US & Canada

Donald Trump: Shock over US president's migrants remarks

US President Donald Trump and Prime Minister Erna Solberg of Norway speak to the media during a news conference at the White House on 10 January 2018 Image copyright Getty Images
Image caption Mr Trump said he would prefer to take in migrants from nations like Norway, whose prime minister he met on Wednesday

US President Donald Trump has drawn widespread criticism after reportedly describing African nations as "shithole countries" and suggesting immigrants from Haiti should be removed from the country.

According to Democratic Senator Richard Durbin, who was present at the meeting, the president asked why the US should take immigrants from such countries, instead of from countries like Norway.

Mr Trump's team did not initially deny the remarks. Mr Trump issued an apparent denial on Twitter on Friday, saying the language he used "was tough, but this was not the language".

What was the reaction?

The United Nations human rights office called the reported comments "shocking and shameful".

"I'm sorry but there is no other word for this but racist", said a spokesman in Geneva.

The African Union (AU) said it was "frankly alarmed" by Mr Trump's statement.

"Given the historical reality of how many Africans arrived in the United States as slaves, this statement flies in the face of all accepted behaviour and practice," AU spokeswoman Ebba Kalondo told the Associated Press news agency.

In Botswana, the US ambassador was summoned in a letter and asked "to clarify if Botswana is regarded as a 'shithole' country".

The US ambassador to Panama resigned, according to Reuters news agency, telling the State Department in a letter that he could no longer serve in the Trump administration.

In Haiti, Rene Civil, a left-wing activist, demanded the US president apologise "before the entire African continent, as well as before Haiti, the country whose blood has been used by ancestors who have served with their minds and bodies to liberate the United States itself from slavery".

In Nigeria, one resident in Lagos told Reuters news agency: "Calling [every] African country shithole is really, really, very bad and I think every African country should just learn from this and probably just stay in their country and work with their resources."

In South Africa, ANC deputy secretary general Jessie Duarte said: "Ours is not a shithole country and neither is Haiti or any other country in distress. And it is extremely offensive for President Trump to make statements about other countries that are really not complimentary of the US's position or policy positions on those countries."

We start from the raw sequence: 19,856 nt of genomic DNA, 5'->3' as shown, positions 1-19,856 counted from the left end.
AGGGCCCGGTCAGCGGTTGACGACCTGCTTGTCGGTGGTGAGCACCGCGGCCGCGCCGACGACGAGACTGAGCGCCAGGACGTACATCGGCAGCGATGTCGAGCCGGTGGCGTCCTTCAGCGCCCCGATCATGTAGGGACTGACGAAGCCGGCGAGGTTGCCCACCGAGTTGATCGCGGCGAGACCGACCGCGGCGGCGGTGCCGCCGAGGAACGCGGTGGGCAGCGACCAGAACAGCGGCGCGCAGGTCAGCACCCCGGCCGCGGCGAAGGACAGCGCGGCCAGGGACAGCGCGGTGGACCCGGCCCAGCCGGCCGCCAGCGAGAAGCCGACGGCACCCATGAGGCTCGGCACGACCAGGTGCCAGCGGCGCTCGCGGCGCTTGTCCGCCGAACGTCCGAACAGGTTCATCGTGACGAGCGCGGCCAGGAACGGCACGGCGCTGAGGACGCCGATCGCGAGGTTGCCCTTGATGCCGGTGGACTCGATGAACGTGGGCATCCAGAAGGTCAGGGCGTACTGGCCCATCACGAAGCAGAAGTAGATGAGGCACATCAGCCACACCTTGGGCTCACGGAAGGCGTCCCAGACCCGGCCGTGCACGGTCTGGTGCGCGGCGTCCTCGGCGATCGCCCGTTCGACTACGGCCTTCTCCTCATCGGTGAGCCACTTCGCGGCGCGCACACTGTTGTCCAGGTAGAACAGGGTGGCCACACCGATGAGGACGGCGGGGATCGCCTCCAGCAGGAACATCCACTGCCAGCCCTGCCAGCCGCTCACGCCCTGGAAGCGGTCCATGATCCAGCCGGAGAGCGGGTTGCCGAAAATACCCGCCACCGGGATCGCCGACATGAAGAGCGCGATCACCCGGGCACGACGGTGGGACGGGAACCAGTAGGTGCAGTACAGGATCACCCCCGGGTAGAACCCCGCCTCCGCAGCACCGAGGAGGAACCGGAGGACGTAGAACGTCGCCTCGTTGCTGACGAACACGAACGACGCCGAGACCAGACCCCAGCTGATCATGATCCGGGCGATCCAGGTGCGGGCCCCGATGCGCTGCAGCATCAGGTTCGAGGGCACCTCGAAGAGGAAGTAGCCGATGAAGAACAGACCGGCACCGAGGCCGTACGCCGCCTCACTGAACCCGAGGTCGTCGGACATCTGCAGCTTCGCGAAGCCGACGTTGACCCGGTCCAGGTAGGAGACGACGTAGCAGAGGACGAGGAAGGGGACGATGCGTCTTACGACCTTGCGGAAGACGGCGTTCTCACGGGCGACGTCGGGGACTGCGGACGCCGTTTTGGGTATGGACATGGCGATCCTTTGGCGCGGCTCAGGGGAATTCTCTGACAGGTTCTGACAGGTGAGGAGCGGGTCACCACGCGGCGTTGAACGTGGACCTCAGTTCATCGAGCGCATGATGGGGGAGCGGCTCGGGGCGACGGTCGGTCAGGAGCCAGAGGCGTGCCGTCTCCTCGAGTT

In the UK, Prime Minister Theresa May's office said Ms May did not share Mr Trump's reported characterisation of the nations.

A spokesman declined to comment on "alleged private remarks", but asked if Ms May viewed the countries Mr Trump was referring to as "shitholes", the spokesman replied: "No."

An immigration policy analyst in Washington DC made the point that immigrants from Norway actually did badly out of immigration to the US at the turn of the last century.

Alex Nowrasteh, an immigration policy analyst at the Cato Institute, said "this shows that the 'loser immigrants' from yesterday's 'shitholes' tend to turn into excellent, rich Americans after a few generations while their countries improve substantially".

And nor were all Norwegians enamoured with the idea of moving to the USA.

Democrat members of Congress said the remark clearly showed Mr Trump was racist.

"We always knew that President Trump doesn't like people from certain countries or people [of] certain colours," said Congressman Luis Gutierrez. "We can now we say with 100% confidence that the president is a racist who does not share the values enshrined in our constitution."

Congresswoman Jan Schakowsky said: "Just when you thought Donald Trump could not get any more racist, he digs down to an even deeper low."

Some Republicans spoke out about over the remarks.

Republican Congresswoman Ileana Ros-Lehtinen, who was born in Cuba and whose south Florida district includes many Haitian immigrants, said: "Shame on him. It is reprehensible, it is disgusting, it is racist."

Mia Love, a congresswoman from Utah who is of Haitian descent, called Mr Trump's reported comments "unkind" and "divisive", and demanded an apology.

African-American Senator Tim Scott, who says America is "born from immigrants", is quoted as saying: "If these comments are the president's words, they are disappointing to say the least."

Is anyone supporting Mr Trump?

Iowa Congressman Steve King, an immigration hardliner and staunch supporter of Mr Trump, spoke up for the president, telling him to "hang in there" and calling on him to end the Daca immigration programme, calling it by a derogatory name.

"Hang in there Mr. President @realDonaldTrump. If those countries aren't as you described, Democrats should be happy to deport criminal aliens back to them. &End #AnchorBabies, too."

Jesse Walters, a host on right-wing Fox News, said the reported remark "doesn't move the needle at all" against the president.

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